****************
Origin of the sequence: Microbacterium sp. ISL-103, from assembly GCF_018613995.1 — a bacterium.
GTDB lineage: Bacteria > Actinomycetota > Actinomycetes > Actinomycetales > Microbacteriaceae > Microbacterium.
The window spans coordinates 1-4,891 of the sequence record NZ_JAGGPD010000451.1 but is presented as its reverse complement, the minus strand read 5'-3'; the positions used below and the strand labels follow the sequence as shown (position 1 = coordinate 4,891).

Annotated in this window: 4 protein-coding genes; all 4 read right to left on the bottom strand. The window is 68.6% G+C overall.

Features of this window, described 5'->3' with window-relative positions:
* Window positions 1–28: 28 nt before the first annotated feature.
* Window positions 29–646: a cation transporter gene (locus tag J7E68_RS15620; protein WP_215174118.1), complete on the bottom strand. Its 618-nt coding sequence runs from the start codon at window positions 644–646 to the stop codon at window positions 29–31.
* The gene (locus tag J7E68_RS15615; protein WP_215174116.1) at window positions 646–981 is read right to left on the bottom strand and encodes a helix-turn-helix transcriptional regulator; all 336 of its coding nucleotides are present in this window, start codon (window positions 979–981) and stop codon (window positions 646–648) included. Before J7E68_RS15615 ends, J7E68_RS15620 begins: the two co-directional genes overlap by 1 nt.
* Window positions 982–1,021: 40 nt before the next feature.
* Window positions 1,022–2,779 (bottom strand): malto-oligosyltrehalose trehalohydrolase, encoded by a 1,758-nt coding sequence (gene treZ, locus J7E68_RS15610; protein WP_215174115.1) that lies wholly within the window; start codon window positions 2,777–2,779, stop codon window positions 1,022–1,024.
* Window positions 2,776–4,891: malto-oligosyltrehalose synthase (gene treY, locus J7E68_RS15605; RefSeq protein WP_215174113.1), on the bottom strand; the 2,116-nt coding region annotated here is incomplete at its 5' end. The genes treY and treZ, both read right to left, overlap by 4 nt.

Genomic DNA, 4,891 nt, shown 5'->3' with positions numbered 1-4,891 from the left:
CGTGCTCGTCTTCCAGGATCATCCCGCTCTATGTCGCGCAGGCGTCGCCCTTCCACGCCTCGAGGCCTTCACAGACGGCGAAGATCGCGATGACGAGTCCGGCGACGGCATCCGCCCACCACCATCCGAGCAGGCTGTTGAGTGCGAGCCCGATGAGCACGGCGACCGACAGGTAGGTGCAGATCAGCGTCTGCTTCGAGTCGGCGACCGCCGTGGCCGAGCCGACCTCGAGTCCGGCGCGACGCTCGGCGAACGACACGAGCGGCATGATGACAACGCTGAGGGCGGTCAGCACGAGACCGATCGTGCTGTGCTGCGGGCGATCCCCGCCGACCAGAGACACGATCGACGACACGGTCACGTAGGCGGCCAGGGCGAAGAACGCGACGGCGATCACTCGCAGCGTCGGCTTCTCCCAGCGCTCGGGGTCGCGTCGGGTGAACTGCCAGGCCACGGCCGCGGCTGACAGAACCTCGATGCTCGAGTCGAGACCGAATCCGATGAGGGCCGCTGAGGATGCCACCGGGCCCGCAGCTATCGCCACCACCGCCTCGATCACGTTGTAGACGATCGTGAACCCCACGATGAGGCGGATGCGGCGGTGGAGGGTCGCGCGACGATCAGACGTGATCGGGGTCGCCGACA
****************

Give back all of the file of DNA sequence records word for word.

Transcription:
Origin of the sequence: Microbacterium sp. ISL-103, from assembly GCF_018613995.1 — a bacterium.
GTDB lineage: Bacteria > Actinomycetota > Actinomycetes > Actinomycetales > Microbacteriaceae > Microbacterium.
The window spans coordinates 1-4,891 of the sequence record NZ_JAGGPD010000451.1 but is presented as its reverse complement, the minus strand read 5'-3'; the positions used below and the strand labels follow the sequence as shown (position 1 = coordinate 4,891).

Annotated in this window: 4 protein-coding genes; all 4 read right to left on the bottom strand. The window is 68.6% G+C overall.

Features of this window, described 5'->3' with window-relative positions:
* Window positions 1–28: 28 nt before the first annotated feature.
* Window positions 29–646: a cation transporter gene (locus tag J7E68_RS15620; protein WP_215174118.1), complete on the bottom strand. Its 618-nt coding sequence runs from the start codon at window positions 644–646 to the stop codon at window positions 29–31.
* The gene (locus tag J7E68_RS15615; protein WP_215174116.1) at window positions 646–981 is read right to left on the bottom strand and encodes a helix-turn-helix transcriptional regulator; all 336 of its coding nucleotides are present in this window, start codon (window positions 979–981) and stop codon (window positions 646–648) included. Before J7E68_RS15615 ends, J7E68_RS15620 begins: the two co-directional genes overlap by 1 nt.
* Window positions 982–1,021: 40 nt before the next feature.
* Window positions 1,022–2,779 (bottom strand): malto-oligosyltrehalose trehalohydrolase, encoded by a 1,758-nt coding sequence (gene treZ, locus J7E68_RS15610; protein WP_215174115.1) that lies wholly within the window; start codon window positions 2,777–2,779, stop codon window positions 1,022–1,024.
* Window positions 2,776–4,891: malto-oligosyltrehalose synthase (gene treY, locus J7E68_RS15605; RefSeq protein WP_215174113.1), on the bottom strand; the 2,116-nt coding region annotated here is incomplete at its 5' end. The genes treY and treZ, both read right to left, overlap by 4 nt.

Genomic DNA, 4,891 nt, shown 5'->3' with positions numbered 1-4,891 from the left:
CGTGCTCGTCTTCCAGGATCATCCCGCTCTATGTCGCGCAGGCGTCGCCCTTCCACGCCTCGAGGCCTTCACAGACGGCGAAGATCGCGATGACGAGTCCGGCGACGGCATCCGCCCACCACCATCCGAGCAGGCTGTTGAGTGCGAGCCCGATGAGCACGGCGACCGACAGGTAGGTGCAGATCAGCGTCTGCTTCGAGTCGGCGACCGCCGTGGCCGAGCCGACCTCGAGTCCGGCGCGACGCTCGGCGAACGACACGAGCGGCATGATGACAACGCTGAGGGCGGTCAGCACGAGACCGATCGTGCTGTGCTGCGGGCGATCCCCGCCGACCAGAGACACGATCGACGACACGGTCACGTAGGCGGCCAGGGCGAAGAACGCGACGGCGATCACTCGCAGCGTCGGCTTCTCCCAGCGCTCGGGGTCGCGTCGGGTGAACTGCCAGGCCACGGCCGCGGCTGACAGAACCTCGATGCTCGAGTCGAGACCGAATCCGATGAGGGCCGCTGAGGATGCCACCGGGCCCGCAGCTATCGCCACCACCGCCTCGATCACGTTGTAGACGATCGTGAACCCCACGATGAGGCGGATGCGGCGGTGGAGGGTCGCGCGACGATCAGACGTGATCGGGGTCGCCGACA